Before our family escaped from the violence in our country, we lived in Kosovo. There we lived in Pristin, the capital.

In Germany we spent 3 months in a refugee camp. 13 people shared a room. After this time we moved to a flat from a charity organisation.

We now live with 5 people in our flat: my parents, my two brothers and me. My father works in a factory which produces bread. Additionally we get some money from the social welfare office.

Our family were afraid of a possible deportation for a long time. Now I am having a residence permit. Until some months ago, my grandmother has had an exceptional leave to remain. We have been very worried that she has to go back to Kosovo and she suffered a lot because of this insecurity.

Last Updated on Friday, 13 March 2015 15:27

Annas Story

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"Sometimes I did not take the break because there was too much to do"

Anna Maria, 23, Austria

Anna Maria has completed her internship in the retail trade. During the practical training in a chain store, there was a theft valued at € 5,000 in the store and Anna and another colleague were dismissed.

She loved her job. It was good training and she learned many things, despite the difficult working hours. During the Christmas period for example, (from early December until January 6) nobody was allowed to leave. The December 24 and December 31, EVERYONE should be at the store until it closed. Only the official public holidays were days off.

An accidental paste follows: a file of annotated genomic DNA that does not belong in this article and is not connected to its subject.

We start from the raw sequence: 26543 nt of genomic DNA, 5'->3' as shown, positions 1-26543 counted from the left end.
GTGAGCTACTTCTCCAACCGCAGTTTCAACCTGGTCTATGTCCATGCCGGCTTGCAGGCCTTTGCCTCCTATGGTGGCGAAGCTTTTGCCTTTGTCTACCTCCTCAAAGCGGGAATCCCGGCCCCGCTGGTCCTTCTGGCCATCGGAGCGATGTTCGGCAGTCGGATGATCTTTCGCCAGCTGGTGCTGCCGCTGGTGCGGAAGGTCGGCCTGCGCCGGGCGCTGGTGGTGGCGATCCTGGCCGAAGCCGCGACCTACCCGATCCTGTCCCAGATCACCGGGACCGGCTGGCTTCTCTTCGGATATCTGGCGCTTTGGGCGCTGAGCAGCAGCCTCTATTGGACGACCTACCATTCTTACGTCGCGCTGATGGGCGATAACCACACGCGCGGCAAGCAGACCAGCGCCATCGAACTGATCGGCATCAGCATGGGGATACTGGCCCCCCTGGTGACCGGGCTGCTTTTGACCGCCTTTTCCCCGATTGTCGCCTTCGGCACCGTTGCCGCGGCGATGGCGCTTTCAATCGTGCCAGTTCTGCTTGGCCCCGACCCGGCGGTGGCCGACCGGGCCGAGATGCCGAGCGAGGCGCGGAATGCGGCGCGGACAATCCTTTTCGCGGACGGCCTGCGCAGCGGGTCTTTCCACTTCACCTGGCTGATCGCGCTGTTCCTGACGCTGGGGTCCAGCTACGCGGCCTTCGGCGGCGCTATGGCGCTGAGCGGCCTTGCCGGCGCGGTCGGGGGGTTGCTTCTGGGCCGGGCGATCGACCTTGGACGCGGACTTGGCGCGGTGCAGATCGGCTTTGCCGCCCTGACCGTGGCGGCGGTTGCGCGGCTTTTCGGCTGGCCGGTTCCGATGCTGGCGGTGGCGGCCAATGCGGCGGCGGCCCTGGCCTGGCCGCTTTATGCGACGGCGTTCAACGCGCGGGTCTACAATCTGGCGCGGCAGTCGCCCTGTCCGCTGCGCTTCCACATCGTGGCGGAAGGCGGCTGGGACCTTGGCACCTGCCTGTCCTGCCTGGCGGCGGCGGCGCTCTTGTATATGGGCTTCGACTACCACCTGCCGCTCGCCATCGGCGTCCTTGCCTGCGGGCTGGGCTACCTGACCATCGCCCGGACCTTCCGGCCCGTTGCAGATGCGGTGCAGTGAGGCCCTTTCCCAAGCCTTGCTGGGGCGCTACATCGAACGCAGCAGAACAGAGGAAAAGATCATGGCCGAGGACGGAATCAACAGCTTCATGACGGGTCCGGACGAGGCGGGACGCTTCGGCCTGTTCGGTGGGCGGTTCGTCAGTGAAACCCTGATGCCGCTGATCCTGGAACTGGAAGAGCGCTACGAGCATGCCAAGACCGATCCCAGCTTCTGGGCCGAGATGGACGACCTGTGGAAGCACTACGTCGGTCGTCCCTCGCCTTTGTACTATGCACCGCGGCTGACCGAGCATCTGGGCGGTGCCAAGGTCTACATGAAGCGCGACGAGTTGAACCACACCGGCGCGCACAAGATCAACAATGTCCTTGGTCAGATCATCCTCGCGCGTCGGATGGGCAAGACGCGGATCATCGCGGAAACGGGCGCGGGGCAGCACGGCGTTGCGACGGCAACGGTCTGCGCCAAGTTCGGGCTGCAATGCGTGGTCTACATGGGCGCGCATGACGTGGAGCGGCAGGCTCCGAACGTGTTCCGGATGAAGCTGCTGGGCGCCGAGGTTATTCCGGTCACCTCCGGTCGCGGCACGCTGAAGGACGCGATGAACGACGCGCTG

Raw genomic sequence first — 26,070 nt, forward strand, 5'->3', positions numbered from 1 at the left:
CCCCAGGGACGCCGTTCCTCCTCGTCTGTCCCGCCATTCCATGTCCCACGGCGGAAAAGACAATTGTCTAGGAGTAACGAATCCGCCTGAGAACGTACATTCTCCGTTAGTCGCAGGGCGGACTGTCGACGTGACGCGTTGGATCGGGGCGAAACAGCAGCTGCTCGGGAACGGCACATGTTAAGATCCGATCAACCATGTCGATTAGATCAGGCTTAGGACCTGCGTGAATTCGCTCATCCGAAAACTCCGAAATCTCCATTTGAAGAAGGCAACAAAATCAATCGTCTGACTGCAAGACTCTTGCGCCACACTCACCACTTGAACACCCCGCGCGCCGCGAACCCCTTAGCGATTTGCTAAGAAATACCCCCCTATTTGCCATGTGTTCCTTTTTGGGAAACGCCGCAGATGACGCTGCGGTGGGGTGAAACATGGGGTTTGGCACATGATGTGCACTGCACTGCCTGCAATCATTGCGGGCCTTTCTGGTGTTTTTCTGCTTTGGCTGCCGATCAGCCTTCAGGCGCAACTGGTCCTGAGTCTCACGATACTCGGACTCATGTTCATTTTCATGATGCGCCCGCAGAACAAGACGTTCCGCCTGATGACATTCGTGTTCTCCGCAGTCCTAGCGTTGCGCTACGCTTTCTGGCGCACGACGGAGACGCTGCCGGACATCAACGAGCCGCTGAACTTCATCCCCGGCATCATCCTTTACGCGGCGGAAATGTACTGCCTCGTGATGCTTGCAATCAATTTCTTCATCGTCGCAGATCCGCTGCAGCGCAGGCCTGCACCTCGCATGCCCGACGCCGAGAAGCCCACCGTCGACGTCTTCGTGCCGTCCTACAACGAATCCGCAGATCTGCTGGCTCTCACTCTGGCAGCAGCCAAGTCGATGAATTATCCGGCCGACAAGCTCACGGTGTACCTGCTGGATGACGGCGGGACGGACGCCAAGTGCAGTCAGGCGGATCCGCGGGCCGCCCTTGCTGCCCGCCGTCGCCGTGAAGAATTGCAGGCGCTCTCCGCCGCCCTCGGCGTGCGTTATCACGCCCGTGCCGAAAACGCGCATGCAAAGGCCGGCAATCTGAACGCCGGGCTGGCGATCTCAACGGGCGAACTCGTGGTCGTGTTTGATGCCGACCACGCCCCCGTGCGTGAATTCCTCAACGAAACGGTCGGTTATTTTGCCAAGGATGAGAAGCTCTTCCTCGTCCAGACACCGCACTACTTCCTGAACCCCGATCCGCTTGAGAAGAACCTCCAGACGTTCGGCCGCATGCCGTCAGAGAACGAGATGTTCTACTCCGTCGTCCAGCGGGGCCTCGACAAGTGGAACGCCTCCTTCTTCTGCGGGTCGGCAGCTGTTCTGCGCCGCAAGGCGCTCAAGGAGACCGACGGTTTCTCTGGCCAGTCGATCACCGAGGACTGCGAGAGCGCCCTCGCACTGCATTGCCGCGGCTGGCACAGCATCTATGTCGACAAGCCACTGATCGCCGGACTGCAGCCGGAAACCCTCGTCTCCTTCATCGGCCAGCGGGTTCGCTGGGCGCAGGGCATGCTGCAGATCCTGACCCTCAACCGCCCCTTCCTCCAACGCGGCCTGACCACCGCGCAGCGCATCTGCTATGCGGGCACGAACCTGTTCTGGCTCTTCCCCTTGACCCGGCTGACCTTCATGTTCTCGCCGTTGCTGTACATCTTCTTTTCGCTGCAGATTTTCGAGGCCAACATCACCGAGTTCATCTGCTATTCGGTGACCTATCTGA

During the trial period, Anna worked 40 hours a week plus overtime * (* during the trial period, this is actually illegal). At the end of trial period, she earned approximately € 1,000 per month. Her working hours were divided into different shifts throughout the day. She began very early in the morning and worked until very late at night. She was always the kasyno last to leave. The split casino online shift (the pause) during the day was too short to go home. "Sometimes I did not take the break because there was too much to do"

Last Updated on Friday, 22 May 2015 10:34

Gail's Story

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"They always promise they will contact me, but they never call back"

Gail, 22 years, Belgium

For 3 years I've been registered at all interim offices in Oostende, and the reason I'm so mad, is because today I was again disappointed. I came here because they called me to say that I could begin in the supermarket here in Oostende. Thrilled, I came to the interim office for my validation. Then the lady said that the job will not continue. The supermarket stated that it is 'on hold' and I can no longer work there. They always promise that they will contact me but they never call back. And then they ask me the same questions: "Is your address still the same? Has your phone number changed? And what kind of work do you want? ". I know all the questions by heart. It's just a tape machine that goes off every time.

I saw several times in the shop windows a job vacancy hanging for a saleswoman. But whenever I ask about it, they say that the job is no longer available. This happened several times. Other times they had a job in another shop. She promised to contact me, but after two weeks I heard nothing, and I went to see them and then had to come home because suddenly they knew nothing about that job...

Last Updated on Monday, 07 October 2013 13:07